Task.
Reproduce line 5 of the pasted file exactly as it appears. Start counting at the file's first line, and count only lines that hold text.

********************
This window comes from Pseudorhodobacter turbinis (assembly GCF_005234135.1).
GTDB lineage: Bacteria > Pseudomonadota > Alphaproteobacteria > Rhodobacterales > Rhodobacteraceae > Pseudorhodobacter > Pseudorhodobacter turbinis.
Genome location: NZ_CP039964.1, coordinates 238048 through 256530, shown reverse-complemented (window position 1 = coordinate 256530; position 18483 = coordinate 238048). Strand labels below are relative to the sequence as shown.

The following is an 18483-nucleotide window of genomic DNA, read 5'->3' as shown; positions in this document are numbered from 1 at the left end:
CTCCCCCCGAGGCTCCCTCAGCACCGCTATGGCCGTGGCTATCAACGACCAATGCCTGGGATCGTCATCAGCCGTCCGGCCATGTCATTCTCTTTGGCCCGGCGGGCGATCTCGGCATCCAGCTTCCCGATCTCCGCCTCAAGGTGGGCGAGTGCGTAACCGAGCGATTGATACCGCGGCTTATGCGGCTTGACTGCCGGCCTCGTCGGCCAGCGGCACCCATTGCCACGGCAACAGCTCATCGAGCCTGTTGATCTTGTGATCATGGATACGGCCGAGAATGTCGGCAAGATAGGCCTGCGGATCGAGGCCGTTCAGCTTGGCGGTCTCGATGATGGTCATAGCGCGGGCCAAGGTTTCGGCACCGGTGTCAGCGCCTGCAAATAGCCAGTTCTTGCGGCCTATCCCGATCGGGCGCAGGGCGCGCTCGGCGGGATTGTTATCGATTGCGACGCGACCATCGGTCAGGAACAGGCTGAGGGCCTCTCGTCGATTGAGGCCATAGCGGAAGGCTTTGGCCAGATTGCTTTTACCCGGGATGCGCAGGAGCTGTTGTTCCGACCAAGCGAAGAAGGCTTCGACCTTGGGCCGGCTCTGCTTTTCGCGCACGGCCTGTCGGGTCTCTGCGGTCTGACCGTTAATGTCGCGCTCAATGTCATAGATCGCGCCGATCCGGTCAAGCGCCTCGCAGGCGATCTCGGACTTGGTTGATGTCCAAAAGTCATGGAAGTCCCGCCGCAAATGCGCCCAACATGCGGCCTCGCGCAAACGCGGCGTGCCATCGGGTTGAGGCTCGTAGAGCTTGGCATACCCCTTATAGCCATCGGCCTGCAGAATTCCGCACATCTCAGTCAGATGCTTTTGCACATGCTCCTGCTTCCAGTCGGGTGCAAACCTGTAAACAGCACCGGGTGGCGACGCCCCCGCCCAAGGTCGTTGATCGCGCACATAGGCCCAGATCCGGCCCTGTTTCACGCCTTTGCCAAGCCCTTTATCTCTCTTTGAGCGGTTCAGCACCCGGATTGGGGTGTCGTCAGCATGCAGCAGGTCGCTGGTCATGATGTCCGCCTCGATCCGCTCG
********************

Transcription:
CTCCCCCCGAGGCTCCCTCAGCACCGCTATGGCCGTGGCTATCAACGACCAATGCCTGGGATCGTCATCAGCCGTCCGGCCATGTCATTCTCTTTGGCCCGGCGGGCGATCTCGGCATCCAGCTTCCCGATCTCCGCCTCAAGGTGGGCGAGTGCGTAACCGAGCGATTGATACCGCGGCTTATGCGGCTTGACTGCCGGCCTCGTCGGCCAGCGGCACCCATTGCCACGGCAACAGCTCATCGAGCCTGTTGATCTTGTGATCATGGATACGGCCGAGAATGTCGGCAAGATAGGCCTGCGGATCGAGGCCGTTCAGCTTGGCGGTCTCGATGATGGTCATAGCGCGGGCCAAGGTTTCGGCACCGGTGTCAGCGCCTGCAAATAGCCAGTTCTTGCGGCCTATCCCGATCGGGCGCAGGGCGCGCTCGGCGGGATTGTTATCGATTGCGACGCGACCATCGGTCAGGAACAGGCTGAGGGCCTCTCGTCGATTGAGGCCATAGCGGAAGGCTTTGGCCAGATTGCTTTTACCCGGGATGCGCAGGAGCTGTTGTTCCGACCAAGCGAAGAAGGCTTCGACCTTGGGCCGGCTCTGCTTTTCGCGCACGGCCTGTCGGGTCTCTGCGGTCTGACCGTTAATGTCGCGCTCAATGTCATAGATCGCGCCGATCCGGTCAAGCGCCTCGCAGGCGATCTCGGACTTGGTTGATGTCCAAAAGTCATGGAAGTCCCGCCGCAAATGCGCCCAACATGCGGCCTCGCGCAAACGCGGCGTGCCATCGGGTTGAGGCTCGTAGAGCTTGGCATACCCCTTATAGCCATCGGCCTGCAGAATTCCGCACATCTCAGTCAGATGCTTTTGCACATGCTCCTGCTTCCAGTCGGGTGCAAACCTGTAAACAGCACCGGGTGGCGACGCCCCCGCCCAAGGTCGTTGATCGCGCACATAGGCCCAGATCCGGCCCTGTTTCACGCCTTTGCCAAGCCCTTTATCTCTCTTTGAGCGGTTCAGCACCCGGATTGGGGTGTCGTCAGCATGCAGCAGGTCGCTGGTCATGATGTCCGCCTCGATCCGCTCG